times. Garments are already labelled and priced upon destination.
As a result of this clearly defined rhythm, every staff involved (from design to
procurement, production, distribution, and retail) knows the timeline and how
their activities pan out with respect to other functions. That certainly also
extends to Zara customers, who know when to visit stores for fresh new
garments (Lu 2014, para. 26-28)
The speed of innovation and the disruption globalisation caused wont cease, and
the demands of customers will continue to escalate. To thrive in this environment
retailers will respond quickly to threats and opportunities with innovations of
their own.
Zaras strong distribution network enables the company to deliver goods to its
European stores within 24 hours and to its American and Asian outlets in less
than 40 hours (Lu, 2014. Para. 30).
One future impact Zara will need to solve with their current supply chain is as
they continue to expand to far locations, as they own all the channels of supply
chain, is to reduce the expense to distribute such products or be willing to absorb
this high expense. The alternative may be a second warehouse however through
recent research this would not work in their tight, short, agile supply chain
model.

Logistics Change Impact #4 Environmental


Concerns/Sustainability
Zaras very efficient agile supply chain has quite an impact on the environment
including the below 3 key areas:
1. The fast fashion industry results in 2.9 million tons of waste per year (CO2
accounts for 2.1 million and H2O accounts for 70 million) (Business of Fast
Fashion,2013).
2. Fast Fashion purchases end up in the trash within 1 to 1.5 years due to low
quality putting a strain on landfill (Business of Fast Fashion,2013).
3. Transportation By just focusing on deliveries 2 times per week per store
using a variety of transport methods has a huge impact on natural
resources and the environment.
Should the environment become a huge emphasis within Zaras target audience
Millennials, this would impact heavily on Zaras supply chain.

Sustainability
Zara is all about delivering fashionable and trendy numbers catering for different
tastes through a controlled and integrated process also known as just in time
production.
To safeguard their business, Zara keeps a significant amount of its production inhouse and makes sure that its own factories reserve 85 percent of their capacity
for in-season adjustments. In-house production allows the organization to be
flexible in the amount, frequency, and variety of new products to be launched.
The company also relies heavily on sophisticated fabric sourcing, cutting, and
sewing facilities nearer to its design headquarters in Spain (Lu 2014, para. 8-9)
to turn around product quickly.
Efficient communication between the company and suppliers is essential in order
to reduce production cost and quality maintenance. About 40% of Zara's
merchandise is internally manufactured, 66% of raw materials are imported from
Europe and North Africa, and only a small amount of basic items (items with the
broadest and least transient appeal) are outsourced from Asia. The global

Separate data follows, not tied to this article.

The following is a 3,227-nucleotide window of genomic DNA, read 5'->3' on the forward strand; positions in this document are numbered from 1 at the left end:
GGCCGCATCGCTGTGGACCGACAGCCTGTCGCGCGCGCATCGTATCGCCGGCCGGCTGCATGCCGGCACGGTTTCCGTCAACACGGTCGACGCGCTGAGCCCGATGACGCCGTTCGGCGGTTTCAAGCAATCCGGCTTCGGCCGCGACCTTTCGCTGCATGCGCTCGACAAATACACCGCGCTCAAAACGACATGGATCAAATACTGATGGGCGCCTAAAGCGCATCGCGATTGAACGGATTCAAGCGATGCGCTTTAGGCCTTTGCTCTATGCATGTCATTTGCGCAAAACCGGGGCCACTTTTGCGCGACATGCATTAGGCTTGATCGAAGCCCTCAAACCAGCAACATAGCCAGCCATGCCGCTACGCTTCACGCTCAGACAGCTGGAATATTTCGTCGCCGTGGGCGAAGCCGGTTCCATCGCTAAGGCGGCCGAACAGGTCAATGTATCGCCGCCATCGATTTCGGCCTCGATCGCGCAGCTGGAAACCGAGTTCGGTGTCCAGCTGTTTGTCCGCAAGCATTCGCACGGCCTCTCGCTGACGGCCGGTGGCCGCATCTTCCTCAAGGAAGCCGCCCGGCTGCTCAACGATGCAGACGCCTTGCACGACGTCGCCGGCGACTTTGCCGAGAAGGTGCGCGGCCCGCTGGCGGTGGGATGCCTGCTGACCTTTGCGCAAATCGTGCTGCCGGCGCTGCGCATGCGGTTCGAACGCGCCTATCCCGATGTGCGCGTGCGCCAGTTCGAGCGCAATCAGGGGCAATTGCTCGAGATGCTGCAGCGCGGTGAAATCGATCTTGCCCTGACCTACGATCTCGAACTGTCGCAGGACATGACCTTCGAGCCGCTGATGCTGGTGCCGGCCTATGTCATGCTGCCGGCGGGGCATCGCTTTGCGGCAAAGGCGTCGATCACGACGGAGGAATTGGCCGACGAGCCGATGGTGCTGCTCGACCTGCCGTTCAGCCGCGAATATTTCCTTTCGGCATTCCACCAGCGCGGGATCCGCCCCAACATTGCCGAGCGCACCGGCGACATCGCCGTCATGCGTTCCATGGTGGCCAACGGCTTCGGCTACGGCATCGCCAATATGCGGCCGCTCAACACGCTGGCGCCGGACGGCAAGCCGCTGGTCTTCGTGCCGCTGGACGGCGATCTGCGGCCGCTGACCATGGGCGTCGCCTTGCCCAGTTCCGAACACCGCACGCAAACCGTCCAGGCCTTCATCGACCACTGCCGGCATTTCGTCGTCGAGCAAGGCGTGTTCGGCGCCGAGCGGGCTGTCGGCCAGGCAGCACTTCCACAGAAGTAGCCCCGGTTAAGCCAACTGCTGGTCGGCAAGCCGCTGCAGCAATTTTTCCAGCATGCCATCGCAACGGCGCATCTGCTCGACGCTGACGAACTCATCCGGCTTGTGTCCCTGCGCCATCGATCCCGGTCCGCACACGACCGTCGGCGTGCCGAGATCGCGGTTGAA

sourced strategy provides a large range of possible selection of fashion fabrics
and reduces the dependence on any particular suppliers. More than half of the
material is purchased in grey colour and is dyed in one of Inditex's (Zaras parent
company) facilities. Only one week is required for this process to complete which
shows the benefit of proximity and domestic control (Zaras Supply Chain
Advantages and Disadvantages, n.d., para. 14).
If a certain style or design suddenly becomes the rage, Zara reacts quickly,
designs new styles, and gets them into stores while the trend is still peaking.
Zara also has extra capacity on hand to respond to demand as it develops and
changes. For example, it operates typically 4.5 days per week around the clock
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on full capacity, leaving some flexibility for extra shifts and temporary labour to
be added when needed (Lu 2014, para. 12,13,15).

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Conclusion
In summary, Zara would be one of the only few companies that fully understand
Global Logistics and has made the necessary steps to future proof the challenges
that may lay ahead for their supply chain. In fact most the impacts or challenges
in the immediate future will only assist and enhance Zaras supply chain.
At Zara, change doesnt disrupt the system; its part of the system.
Their brands success story shows the strength of its operations. Its crossfunctional operations strategy, coupled with its vertically integrated supply
chain, enables mass production under push control, leading to well-managed
inventories, lower markdowns, higher profitability, and value creation for
shareholders in the short and long term (Lu 2014, para. 32).
Over the last decades Zaras introduction of an agile supply chain (ASC) in the
fast fashion industry, helped them position themselves third in the world retailers
ranking. This came as a result of close communication between customers and
its designers and the ability to ship the desired items in a week catching the
sales moment. All these prove the ASC is an aspect enhancing competition
among organisations. Another lesson is that efficient production organization
with a good balance between in house and outsourcing task leads to minimum
lead times and increase in market share for Zara.
What could be concluded from Zaras success from the perspective of speed is
that several benefits such as improved customer satisfaction, increased market
opportunities, decreased overall risks, and reduced total costs can be
simultaneously achieved through being fast (Zhelyazkov, n.d., para. 38-39).